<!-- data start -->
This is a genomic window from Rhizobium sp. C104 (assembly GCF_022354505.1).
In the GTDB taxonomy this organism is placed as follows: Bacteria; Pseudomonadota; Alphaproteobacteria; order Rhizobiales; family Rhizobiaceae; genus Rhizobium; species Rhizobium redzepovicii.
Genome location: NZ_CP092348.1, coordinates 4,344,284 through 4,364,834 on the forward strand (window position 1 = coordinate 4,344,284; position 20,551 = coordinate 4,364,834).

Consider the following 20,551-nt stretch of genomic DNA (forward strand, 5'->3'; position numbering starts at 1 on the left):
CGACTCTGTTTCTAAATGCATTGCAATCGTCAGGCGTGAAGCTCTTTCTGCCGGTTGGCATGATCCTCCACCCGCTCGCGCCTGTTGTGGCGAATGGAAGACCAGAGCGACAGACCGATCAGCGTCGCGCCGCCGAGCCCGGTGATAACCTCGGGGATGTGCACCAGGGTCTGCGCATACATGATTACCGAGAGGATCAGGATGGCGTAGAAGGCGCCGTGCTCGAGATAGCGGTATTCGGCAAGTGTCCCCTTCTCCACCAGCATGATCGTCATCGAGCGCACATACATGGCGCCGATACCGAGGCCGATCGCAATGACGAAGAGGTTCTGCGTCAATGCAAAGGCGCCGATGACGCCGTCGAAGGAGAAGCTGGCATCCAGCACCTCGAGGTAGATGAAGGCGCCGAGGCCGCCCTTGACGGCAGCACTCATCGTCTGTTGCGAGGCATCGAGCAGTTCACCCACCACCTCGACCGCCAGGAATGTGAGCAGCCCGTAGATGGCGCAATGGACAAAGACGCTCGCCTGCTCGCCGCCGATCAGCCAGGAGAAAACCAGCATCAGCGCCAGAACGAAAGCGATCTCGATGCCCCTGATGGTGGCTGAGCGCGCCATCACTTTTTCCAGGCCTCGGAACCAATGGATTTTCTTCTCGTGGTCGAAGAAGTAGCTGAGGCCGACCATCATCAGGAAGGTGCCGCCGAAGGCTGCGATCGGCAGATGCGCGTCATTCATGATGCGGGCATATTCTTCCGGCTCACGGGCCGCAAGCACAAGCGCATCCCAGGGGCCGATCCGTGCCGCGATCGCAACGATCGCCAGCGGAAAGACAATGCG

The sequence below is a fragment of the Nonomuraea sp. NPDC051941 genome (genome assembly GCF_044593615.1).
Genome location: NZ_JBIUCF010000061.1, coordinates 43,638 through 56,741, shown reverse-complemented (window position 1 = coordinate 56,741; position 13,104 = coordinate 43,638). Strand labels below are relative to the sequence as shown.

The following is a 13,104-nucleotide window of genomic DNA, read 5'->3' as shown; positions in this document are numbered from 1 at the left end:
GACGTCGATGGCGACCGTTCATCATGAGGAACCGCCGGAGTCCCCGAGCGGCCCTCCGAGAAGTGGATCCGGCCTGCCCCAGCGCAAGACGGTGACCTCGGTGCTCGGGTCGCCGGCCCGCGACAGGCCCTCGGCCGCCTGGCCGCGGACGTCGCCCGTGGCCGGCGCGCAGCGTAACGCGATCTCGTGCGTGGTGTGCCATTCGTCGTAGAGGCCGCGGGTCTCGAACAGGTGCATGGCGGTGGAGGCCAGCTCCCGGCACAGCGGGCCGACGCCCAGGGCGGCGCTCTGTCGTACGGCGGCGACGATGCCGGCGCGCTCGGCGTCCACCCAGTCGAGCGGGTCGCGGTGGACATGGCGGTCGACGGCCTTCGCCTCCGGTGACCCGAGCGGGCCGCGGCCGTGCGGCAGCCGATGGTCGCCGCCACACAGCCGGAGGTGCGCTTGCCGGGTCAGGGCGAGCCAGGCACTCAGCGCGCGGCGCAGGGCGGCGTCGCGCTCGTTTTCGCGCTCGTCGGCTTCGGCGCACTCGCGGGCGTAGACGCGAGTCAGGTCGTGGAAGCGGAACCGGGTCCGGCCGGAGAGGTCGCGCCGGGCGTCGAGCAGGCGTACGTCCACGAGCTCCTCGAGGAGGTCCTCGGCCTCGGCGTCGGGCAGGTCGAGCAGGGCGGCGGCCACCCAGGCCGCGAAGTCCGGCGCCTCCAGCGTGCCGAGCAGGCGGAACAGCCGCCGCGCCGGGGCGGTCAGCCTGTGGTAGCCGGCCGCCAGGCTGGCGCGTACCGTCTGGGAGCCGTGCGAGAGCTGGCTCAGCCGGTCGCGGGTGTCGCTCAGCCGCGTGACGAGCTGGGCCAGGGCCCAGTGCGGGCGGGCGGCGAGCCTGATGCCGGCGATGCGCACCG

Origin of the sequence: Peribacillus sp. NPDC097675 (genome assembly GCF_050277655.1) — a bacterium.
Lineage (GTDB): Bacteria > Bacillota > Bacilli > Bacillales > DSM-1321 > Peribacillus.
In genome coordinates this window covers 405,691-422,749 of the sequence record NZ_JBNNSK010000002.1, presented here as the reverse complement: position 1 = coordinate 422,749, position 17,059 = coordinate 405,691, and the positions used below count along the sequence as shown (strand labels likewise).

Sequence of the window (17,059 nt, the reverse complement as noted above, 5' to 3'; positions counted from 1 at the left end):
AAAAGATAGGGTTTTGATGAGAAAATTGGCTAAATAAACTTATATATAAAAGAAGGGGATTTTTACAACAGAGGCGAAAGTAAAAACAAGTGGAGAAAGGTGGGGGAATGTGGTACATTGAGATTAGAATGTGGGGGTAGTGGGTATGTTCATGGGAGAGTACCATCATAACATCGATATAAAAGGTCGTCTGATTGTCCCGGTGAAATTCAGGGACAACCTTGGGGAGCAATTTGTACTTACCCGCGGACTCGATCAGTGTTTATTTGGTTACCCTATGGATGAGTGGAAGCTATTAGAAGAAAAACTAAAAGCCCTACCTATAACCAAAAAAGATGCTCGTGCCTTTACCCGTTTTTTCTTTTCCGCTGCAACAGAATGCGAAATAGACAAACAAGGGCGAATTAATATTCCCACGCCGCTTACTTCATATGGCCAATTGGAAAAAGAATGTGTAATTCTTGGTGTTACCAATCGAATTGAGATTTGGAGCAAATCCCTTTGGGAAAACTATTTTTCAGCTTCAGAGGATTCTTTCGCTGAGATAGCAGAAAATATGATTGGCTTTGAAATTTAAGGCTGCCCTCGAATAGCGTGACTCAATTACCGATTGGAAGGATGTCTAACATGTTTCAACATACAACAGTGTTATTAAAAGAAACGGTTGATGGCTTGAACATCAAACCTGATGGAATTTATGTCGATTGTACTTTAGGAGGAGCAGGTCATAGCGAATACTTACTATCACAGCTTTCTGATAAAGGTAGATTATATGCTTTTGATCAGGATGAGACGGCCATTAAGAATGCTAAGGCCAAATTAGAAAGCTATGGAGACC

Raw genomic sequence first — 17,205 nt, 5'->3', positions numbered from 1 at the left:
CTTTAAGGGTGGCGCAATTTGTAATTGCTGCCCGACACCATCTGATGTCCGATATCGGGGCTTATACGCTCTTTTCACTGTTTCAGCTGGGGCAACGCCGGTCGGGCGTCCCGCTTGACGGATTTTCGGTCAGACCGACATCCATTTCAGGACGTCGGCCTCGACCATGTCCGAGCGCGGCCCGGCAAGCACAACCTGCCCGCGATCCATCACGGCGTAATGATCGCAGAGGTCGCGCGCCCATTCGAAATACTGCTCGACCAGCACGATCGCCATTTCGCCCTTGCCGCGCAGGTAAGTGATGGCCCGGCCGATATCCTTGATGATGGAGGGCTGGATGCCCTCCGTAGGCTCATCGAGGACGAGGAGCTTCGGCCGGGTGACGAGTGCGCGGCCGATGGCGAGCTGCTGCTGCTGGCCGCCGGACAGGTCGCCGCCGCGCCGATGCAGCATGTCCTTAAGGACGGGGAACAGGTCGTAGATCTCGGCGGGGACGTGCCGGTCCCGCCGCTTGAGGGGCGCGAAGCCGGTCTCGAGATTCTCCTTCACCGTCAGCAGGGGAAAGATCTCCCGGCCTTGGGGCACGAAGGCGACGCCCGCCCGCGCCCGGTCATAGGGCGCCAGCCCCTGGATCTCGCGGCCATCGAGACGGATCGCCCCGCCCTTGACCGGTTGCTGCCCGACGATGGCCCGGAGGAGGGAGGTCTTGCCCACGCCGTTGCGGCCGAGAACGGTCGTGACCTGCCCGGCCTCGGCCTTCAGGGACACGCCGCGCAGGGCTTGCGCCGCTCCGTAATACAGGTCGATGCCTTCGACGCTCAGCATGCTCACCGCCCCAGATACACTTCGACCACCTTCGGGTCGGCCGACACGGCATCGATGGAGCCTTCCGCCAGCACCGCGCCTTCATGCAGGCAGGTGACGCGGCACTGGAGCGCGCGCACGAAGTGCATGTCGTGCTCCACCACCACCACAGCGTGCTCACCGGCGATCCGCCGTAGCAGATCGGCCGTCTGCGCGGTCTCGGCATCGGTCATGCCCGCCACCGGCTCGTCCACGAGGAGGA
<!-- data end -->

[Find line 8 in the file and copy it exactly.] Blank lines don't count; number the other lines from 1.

The following is a 13,104-nucleotide window of genomic DNA, read 5'->3' as shown; positions in this document are numbered from 1 at the left end: